The Bathing Reserves local law is about that part of the beach and sea declared in 1973 as bathing reserves and activities including the role of life-savers in bathing reserves. The bathing reserves are at:

  • Four Mile Beach
  • Newell Beach
  • Oak Beach
  • Pebbly Beach
  • Rocky Point Beach
  • Thornton Beach
  • Wonga Beach



Local Laws 6 - Bathing ReservesSubordinate - Local Laws 6 - Bathing Reserves

Temporary Entertainment Permits

If your event needs a Prescribed Activity Approval, you will need to submit an application to Douglas Shire Council with ample time to ensure the approval can issued in time for the event.

Forms are available for:

  • Medium/High impact activity or event
  • Low impact activity or event
  • Commercial activity on public land
  • Commercial filming and photography on public land
  • Land an aircraft on public land.
  • Fireworks on public land
  • Roadside or itinerant vending
  • Work or deposit goods on public land
Find your form here

Local Law Enforcement

Council’s local law enforcement program responds to complaints and concerns, and works to ensure that businesses, residents, builders and developers comply with relevant Local Laws, State legislation and the Douglas Planning Scheme.  It also plays an important role in engaging and educating the community about the laws and regulations which guide our activities as responsible neighbours and citizens.

Key enforcement activities are:

  • Investigate complaints and alleged breaches of local laws.
  • Issue notices and directions as they pertain to local laws and legislation.
  • Collect evidence and prepare reports in relation to the prosecution of offenders.
  • Conduct auctions of abandoned vehicles and release, under approval, vehicles to owners and authorised purchasers.

Common issues:

Overgrown Allotments (Vacant Lands)

A property can be considered overgrown if the vegetation can afford shelter or attraction for vermin or is generally unsightly.

When Council receives a complaint about overgrown vacant land or neglected dwellings, a Local Laws Compliance Officer will inspect the property and if necessary, make arrangements for the property to be cleared.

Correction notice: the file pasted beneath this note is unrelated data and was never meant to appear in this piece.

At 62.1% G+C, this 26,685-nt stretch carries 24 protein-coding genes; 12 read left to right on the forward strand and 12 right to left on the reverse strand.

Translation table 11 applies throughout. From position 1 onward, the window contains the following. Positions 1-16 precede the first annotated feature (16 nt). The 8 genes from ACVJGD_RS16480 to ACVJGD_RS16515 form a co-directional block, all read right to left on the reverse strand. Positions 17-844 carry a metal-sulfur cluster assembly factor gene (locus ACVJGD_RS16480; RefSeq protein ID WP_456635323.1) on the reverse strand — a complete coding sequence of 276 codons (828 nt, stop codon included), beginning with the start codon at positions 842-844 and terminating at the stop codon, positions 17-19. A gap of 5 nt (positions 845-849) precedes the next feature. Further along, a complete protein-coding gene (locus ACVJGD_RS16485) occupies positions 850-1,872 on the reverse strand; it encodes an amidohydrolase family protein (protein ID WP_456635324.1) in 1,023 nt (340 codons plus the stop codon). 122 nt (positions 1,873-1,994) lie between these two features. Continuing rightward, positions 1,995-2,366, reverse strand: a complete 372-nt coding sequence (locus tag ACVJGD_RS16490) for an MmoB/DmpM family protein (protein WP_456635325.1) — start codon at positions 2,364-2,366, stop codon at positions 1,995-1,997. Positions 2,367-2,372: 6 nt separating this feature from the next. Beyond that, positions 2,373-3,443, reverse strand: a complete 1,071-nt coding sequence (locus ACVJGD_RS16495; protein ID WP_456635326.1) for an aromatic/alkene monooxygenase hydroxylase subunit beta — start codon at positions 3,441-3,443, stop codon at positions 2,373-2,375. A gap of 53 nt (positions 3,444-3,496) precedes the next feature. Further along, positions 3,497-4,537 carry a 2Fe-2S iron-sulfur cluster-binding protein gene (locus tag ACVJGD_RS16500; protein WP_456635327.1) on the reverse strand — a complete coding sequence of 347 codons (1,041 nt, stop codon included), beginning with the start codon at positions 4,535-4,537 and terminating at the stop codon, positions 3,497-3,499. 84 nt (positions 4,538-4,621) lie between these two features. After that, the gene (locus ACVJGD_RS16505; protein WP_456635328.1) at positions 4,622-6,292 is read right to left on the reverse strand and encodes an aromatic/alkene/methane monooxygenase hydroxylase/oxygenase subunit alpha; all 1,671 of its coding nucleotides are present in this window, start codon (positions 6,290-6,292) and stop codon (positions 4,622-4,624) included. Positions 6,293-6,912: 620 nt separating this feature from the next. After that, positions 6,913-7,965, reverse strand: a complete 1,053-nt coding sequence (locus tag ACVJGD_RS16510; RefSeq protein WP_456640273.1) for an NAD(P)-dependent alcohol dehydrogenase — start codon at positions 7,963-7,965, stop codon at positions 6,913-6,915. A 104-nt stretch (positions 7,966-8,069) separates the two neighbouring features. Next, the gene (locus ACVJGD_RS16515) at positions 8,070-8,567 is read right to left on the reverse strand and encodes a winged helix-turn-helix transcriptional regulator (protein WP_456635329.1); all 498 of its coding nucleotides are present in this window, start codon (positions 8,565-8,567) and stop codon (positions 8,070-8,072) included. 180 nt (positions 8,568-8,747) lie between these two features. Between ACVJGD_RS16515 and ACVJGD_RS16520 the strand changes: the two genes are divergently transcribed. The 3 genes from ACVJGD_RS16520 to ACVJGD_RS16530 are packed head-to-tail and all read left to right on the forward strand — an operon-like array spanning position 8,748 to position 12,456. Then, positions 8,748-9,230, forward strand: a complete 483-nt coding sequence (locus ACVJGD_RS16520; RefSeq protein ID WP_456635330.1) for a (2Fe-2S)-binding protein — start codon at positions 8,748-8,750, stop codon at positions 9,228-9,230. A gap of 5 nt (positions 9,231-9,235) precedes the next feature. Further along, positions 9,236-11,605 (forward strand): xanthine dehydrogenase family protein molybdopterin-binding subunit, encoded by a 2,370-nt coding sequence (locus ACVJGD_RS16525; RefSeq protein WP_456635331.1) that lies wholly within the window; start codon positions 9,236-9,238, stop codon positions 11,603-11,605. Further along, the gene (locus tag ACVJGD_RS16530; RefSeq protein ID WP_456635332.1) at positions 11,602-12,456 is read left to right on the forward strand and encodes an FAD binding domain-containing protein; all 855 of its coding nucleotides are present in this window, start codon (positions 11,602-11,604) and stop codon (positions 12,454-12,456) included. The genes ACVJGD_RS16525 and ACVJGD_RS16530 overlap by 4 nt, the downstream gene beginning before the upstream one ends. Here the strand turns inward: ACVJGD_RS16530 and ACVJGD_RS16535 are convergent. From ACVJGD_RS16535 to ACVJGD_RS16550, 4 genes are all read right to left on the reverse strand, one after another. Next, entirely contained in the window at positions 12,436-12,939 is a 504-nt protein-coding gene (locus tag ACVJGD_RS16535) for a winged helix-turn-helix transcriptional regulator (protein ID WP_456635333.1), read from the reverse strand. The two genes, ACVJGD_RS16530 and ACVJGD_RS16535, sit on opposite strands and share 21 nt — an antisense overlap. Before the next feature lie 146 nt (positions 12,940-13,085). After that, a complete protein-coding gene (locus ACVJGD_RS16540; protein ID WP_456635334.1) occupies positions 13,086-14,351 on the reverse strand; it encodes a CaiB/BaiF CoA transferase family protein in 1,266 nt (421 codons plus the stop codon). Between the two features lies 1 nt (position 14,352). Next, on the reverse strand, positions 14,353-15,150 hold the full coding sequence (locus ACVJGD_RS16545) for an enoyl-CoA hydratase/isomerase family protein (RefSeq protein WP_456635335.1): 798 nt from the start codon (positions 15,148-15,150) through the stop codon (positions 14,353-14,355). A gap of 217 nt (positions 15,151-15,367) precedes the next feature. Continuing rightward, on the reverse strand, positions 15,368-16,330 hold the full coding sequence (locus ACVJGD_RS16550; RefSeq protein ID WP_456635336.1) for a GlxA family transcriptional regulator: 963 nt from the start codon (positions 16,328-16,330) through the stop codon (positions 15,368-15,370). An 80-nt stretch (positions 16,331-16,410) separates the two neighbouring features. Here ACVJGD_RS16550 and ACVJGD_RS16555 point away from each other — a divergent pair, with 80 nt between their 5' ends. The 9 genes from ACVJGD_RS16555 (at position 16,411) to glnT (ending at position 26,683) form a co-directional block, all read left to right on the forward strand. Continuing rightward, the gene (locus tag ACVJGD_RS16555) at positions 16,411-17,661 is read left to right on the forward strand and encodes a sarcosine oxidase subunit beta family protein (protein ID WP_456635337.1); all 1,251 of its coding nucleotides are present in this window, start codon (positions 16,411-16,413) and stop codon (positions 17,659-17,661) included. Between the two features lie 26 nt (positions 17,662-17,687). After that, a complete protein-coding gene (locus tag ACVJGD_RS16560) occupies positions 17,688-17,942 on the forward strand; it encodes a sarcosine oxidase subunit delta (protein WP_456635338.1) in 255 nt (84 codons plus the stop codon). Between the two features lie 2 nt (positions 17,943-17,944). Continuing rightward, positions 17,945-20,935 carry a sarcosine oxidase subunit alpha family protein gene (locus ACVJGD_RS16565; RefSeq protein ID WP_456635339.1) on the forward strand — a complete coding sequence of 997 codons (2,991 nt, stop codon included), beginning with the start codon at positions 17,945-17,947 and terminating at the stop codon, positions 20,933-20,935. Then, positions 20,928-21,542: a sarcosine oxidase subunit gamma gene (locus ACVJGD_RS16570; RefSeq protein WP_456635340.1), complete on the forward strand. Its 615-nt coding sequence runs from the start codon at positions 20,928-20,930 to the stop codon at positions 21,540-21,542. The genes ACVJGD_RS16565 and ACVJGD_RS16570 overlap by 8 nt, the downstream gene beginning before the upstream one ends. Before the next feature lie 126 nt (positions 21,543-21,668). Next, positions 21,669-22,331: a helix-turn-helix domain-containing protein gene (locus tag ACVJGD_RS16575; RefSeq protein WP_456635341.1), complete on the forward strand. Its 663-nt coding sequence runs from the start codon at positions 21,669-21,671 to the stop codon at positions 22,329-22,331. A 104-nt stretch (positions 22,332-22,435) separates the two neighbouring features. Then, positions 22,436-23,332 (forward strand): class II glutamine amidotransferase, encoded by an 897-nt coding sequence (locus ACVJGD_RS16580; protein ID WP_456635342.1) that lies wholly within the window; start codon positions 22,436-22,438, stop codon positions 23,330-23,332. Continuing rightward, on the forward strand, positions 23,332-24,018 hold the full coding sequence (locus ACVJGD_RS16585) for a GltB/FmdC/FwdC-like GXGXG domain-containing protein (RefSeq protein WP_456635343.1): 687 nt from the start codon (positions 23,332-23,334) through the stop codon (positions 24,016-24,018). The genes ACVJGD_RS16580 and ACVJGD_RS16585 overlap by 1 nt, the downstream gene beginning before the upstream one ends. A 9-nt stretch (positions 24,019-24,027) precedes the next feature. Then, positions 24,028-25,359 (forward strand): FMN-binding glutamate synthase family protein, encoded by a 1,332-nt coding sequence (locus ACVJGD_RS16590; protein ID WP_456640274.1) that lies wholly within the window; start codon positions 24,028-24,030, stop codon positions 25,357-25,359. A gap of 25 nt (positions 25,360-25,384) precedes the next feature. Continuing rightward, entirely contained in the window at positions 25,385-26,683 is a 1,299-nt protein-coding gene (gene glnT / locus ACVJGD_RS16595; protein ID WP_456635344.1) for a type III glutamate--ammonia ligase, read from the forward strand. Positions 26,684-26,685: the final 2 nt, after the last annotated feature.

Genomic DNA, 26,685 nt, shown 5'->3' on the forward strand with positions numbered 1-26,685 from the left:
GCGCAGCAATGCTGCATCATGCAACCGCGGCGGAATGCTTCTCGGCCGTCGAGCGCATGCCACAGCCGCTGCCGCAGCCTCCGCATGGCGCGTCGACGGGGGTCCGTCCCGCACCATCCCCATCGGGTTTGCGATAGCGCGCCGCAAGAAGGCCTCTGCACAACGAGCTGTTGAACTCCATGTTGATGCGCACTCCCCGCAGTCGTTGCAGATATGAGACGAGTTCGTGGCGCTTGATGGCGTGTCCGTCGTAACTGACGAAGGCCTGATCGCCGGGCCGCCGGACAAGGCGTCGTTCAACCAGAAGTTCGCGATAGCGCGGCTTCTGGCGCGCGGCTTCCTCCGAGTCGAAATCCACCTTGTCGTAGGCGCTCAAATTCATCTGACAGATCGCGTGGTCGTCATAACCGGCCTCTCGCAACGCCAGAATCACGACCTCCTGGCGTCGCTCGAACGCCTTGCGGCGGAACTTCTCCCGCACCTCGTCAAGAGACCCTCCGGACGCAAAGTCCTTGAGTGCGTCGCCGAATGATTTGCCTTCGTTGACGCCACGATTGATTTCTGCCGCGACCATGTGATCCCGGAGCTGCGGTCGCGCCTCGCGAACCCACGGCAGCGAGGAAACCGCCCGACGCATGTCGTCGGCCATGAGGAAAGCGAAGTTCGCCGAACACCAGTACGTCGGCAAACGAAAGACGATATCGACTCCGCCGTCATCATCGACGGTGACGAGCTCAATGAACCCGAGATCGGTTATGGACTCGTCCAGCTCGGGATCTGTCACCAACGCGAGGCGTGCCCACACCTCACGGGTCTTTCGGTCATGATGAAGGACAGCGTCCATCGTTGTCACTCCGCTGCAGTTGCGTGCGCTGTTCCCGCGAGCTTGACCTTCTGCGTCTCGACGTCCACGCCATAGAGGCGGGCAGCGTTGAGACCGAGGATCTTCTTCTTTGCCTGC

Council must give due notice to the land’s owner to remedy the breach. If no action has been taken before this time elapses, Council will issue an Enter and Clear Notice to its subcontractors to appropriately treat the overgrown property. These costs are added to the owner’s rates notice for payment.

Abandoned Vehicles

Any suspected unregistered or abandoned vehicle parked on the side of a Council-controlled road or within Council land may be issued with a Notice under the Transportation Operations (Road Use Management) Act (1995).

The notice generally gives the vehicle’s owner 48 hours to move the vehicle. Where a vehicle is deemed to be in a hazardous location, Council may remove it immediately. If the vehicle is not moved, it will be impounded and subsequently offered for sale by auction unless claimed within a specified time frame.

To collect an impounded vehicle, the owner must provide sufficient proof of ownership and proof of identity, and pay all costs incurred in the removal and storage of the vehicle. Owners must make an appointment with Council’s Pound Officer to arrange release of the vehicle.

View current impounded cars here

Activities On Roads: Cars And Goods For Sale Or Display

Council prohibits the sale of vehicles and the offering of vehicles for sale on roads.

To do so is a breach of Local Law No. 1 (Administration) 2020, Schedule 8 – Commercial use of local government controlled areas and roads to place a vehicle for sale on any Council-controlled road.

These restrictions apply equally to licensed motor dealers and residents. Offenders will be issued with a Notice to Remedy and fines can be issued for breaches.

It is also a breach of Local Law  No. 1 (Administration) 2020, Schedule 8 – Commercial use of local government controlled areas and roads for any person to place trestles or any other display of goods on a footpath without the prior approval of Council. Penalties apply.